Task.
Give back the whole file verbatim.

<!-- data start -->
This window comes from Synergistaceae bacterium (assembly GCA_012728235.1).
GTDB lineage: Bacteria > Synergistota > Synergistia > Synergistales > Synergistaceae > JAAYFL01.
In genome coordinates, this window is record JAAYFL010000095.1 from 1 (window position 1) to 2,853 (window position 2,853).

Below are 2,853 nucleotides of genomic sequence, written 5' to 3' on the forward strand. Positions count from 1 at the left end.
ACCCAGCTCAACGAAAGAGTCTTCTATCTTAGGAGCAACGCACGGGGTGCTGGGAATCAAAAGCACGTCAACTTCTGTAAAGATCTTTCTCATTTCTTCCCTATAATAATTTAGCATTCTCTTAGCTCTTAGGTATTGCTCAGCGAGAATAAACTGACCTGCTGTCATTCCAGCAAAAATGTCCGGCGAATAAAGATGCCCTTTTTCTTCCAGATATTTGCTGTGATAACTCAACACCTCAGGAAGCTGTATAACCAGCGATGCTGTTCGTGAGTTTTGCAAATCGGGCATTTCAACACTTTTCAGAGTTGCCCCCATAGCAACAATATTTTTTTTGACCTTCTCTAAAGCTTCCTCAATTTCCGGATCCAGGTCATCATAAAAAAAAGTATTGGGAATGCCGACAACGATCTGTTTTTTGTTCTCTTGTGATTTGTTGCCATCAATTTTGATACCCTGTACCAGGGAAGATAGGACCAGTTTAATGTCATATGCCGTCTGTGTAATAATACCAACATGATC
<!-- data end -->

This window comes from Synergistaceae bacterium (assembly GCA_012728235.1).
GTDB lineage: Bacteria > Synergistota > Synergistia > Synergistales > Synergistaceae > JAAYFL01.
In genome coordinates, this window is record JAAYFL010000095.1 from 1 (window position 1) to 2,853 (window position 2,853).

Below are 2,853 nucleotides of genomic sequence, written 5' to 3' on the forward strand. Positions count from 1 at the left end.
ACCCAGCTCAACGAAAGAGTCTTCTATCTTAGGAGCAACGCACGGGGTGCTGGGAATCAAAAGCACGTCAACTTCTGTAAAGATCTTTCTCATTTCTTCCCTATAATAATTTAGCATTCTCTTAGCTCTTAGGTATTGCTCAGCGAGAATAAACTGACCTGCTGTCATTCCAGCAAAAATGTCCGGCGAATAAAGATGCCCTTTTTCTTCCAGATATTTGCTGTGATAACTCAACACCTCAGGAAGCTGTATAACCAGCGATGCTGTTCGTGAGTTTTGCAAATCGGGCATTTCAACACTTTTCAGAGTTGCCCCCATAGCAACAATATTTTTTTTGACCTTCTCTAAAGCTTCCTCAATTTCCGGATCCAGGTCATCATAAAAAAAAGTATTGGGAATGCCGACAACGATCTGTTTTTTGTTCTCTTGTGATTTGTTGCCATCAATTTTGATACCCTGTACCAGGGAAGATAGGACCAGTTTAATGTCATATGCCGTCTGTGTAATAATACCAACATGATC